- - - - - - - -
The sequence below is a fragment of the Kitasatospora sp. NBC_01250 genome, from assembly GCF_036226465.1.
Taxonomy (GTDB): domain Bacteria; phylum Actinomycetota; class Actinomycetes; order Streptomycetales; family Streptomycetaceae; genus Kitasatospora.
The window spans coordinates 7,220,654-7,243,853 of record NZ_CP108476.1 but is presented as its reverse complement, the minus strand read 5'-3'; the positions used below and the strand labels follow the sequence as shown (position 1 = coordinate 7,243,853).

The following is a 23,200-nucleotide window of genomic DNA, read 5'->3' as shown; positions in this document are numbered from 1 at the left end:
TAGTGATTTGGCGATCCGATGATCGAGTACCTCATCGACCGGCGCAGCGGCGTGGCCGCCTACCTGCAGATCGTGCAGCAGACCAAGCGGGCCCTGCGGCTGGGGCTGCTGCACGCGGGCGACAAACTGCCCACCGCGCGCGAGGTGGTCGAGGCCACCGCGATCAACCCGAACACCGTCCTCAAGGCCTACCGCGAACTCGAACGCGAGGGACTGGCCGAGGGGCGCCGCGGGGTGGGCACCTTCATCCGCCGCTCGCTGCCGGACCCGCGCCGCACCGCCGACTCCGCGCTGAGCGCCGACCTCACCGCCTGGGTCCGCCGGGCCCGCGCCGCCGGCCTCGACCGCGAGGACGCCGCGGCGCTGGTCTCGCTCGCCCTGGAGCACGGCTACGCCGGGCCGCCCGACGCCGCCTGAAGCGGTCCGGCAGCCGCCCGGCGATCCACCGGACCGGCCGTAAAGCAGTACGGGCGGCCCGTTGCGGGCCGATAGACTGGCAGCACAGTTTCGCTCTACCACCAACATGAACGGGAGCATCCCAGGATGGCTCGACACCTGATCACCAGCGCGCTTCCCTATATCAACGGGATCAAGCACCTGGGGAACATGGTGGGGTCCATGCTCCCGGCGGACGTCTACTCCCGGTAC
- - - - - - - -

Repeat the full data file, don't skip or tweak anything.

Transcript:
The sequence below is a fragment of the Kitasatospora sp. NBC_01250 genome, from assembly GCF_036226465.1.
Taxonomy (GTDB): domain Bacteria; phylum Actinomycetota; class Actinomycetes; order Streptomycetales; family Streptomycetaceae; genus Kitasatospora.
The window spans coordinates 7,220,654-7,243,853 of record NZ_CP108476.1 but is presented as its reverse complement, the minus strand read 5'-3'; the positions used below and the strand labels follow the sequence as shown (position 1 = coordinate 7,243,853).

The following is a 23,200-nucleotide window of genomic DNA, read 5'->3' as shown; positions in this document are numbered from 1 at the left end:
TAGTGATTTGGCGATCCGATGATCGAGTACCTCATCGACCGGCGCAGCGGCGTGGCCGCCTACCTGCAGATCGTGCAGCAGACCAAGCGGGCCCTGCGGCTGGGGCTGCTGCACGCGGGCGACAAACTGCCCACCGCGCGCGAGGTGGTCGAGGCCACCGCGATCAACCCGAACACCGTCCTCAAGGCCTACCGCGAACTCGAACGCGAGGGACTGGCCGAGGGGCGCCGCGGGGTGGGCACCTTCATCCGCCGCTCGCTGCCGGACCCGCGCCGCACCGCCGACTCCGCGCTGAGCGCCGACCTCACCGCCTGGGTCCGCCGGGCCCGCGCCGCCGGCCTCGACCGCGAGGACGCCGCGGCGCTGGTCTCGCTCGCCCTGGAGCACGGCTACGCCGGGCCGCCCGACGCCGCCTGAAGCGGTCCGGCAGCCGCCCGGCGATCCACCGGACCGGCCGTAAAGCAGTACGGGCGGCCCGTTGCGGGCCGATAGACTGGCAGCACAGTTTCGCTCTACCACCAACATGAACGGGAGCATCCCAGGATGGCTCGACACCTGATCACCAGCGCGCTTCCCTATATCAACGGGATCAAGCACCTGGGGAACATGGTGGGGTCCATGCTCCCGGCGGACGTCTACTCCCGGTAC